While Herrera didn't state so explicitly, this also means that CRM Online customers now paying $44 per month for licenses attached to users who don't need to use much of the system could move them to lower-cost tiers, which would help mitigate the price change tied to the Professional edition.
"The per-seat charges continue to be very aggressive compared with the list prices of other products which should help win new customers, especially from companies that already use one of the Microsoft ERP packages," said Denis Pombriant, managing principal of Beagle Research, via email on Monday.
Even at $65 a month for Professional Edition, "it's a good deal for the functionality," Pombriant said.
Meanwhile, with Microsoft's mobile application policy, "it appears the company is extending the seat to any device that a user wants to access the CRM system from, which eliminates the discussion of how many times a sales person should pay for a seat if she or he has a desktop, laptop, tablet, handheld, etc," Pombriant said.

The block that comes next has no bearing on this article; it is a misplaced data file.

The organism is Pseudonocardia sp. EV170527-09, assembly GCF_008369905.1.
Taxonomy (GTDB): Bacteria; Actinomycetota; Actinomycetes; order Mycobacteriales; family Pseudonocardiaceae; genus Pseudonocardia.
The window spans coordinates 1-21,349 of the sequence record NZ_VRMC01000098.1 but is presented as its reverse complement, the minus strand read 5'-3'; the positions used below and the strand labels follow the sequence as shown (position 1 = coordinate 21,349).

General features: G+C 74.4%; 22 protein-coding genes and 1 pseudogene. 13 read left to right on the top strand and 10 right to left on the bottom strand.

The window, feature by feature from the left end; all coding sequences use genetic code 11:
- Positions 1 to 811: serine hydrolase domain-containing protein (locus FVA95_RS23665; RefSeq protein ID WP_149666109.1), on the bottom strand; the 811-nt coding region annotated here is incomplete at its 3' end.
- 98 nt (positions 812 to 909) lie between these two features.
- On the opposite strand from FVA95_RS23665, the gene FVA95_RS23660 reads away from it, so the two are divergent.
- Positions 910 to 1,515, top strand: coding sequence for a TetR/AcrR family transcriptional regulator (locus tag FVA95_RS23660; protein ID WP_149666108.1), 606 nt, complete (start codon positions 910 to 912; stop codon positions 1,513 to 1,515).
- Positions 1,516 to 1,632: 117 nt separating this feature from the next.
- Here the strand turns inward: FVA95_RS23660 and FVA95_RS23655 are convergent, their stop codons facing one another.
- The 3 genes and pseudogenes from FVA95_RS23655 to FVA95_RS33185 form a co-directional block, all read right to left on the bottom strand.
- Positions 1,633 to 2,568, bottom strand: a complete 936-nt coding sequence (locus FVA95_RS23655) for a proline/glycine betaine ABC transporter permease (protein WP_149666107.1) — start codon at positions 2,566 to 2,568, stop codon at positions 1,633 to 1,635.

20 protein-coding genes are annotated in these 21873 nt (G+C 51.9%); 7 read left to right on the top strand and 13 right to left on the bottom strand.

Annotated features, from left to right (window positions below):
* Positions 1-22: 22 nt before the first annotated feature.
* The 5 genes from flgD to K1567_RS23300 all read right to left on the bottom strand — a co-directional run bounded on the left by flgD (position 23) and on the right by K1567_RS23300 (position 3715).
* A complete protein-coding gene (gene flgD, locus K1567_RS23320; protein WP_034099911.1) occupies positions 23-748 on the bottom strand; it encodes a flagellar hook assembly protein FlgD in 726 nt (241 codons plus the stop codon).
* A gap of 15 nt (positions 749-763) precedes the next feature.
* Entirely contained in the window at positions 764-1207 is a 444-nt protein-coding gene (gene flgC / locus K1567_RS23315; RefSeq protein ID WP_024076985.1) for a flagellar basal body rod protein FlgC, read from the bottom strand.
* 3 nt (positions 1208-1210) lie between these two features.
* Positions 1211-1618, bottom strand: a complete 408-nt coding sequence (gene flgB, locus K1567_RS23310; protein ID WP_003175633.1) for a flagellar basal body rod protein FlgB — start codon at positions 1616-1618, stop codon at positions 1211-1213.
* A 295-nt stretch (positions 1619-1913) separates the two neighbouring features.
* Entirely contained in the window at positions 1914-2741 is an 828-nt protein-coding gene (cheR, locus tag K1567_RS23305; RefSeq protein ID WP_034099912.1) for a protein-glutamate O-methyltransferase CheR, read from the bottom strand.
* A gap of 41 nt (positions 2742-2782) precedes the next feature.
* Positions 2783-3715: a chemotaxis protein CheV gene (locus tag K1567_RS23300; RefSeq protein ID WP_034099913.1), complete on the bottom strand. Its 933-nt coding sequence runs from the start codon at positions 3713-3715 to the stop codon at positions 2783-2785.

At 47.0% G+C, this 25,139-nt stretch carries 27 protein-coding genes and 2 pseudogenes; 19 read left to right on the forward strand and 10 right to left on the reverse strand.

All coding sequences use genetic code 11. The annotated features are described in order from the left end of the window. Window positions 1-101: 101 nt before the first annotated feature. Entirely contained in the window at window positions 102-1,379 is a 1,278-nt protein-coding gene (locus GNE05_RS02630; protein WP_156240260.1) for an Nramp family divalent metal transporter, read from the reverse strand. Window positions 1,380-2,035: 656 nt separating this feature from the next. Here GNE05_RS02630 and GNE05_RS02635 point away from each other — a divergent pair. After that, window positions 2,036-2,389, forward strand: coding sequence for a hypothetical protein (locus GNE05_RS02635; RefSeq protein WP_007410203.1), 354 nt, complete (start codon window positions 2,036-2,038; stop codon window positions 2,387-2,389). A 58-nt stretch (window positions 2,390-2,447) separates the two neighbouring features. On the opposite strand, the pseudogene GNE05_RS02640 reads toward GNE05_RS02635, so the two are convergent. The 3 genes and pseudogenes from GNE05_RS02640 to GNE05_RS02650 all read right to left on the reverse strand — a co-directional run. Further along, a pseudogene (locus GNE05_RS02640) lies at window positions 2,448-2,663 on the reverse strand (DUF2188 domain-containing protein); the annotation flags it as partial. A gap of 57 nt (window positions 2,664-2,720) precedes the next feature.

"At the same time it preserves the idea that what runs on the devices is still considered a seat and not a freely accessible browser application written in HTML5," he added. "At some point in the future, you might see Microsoft saying that the license is on the device and it's free on the desktop."
Chris Kanaracus covers enterprise software and general technology breaking news for The IDG News Service. Chris' email address is Chris_Kanaracus@idg.com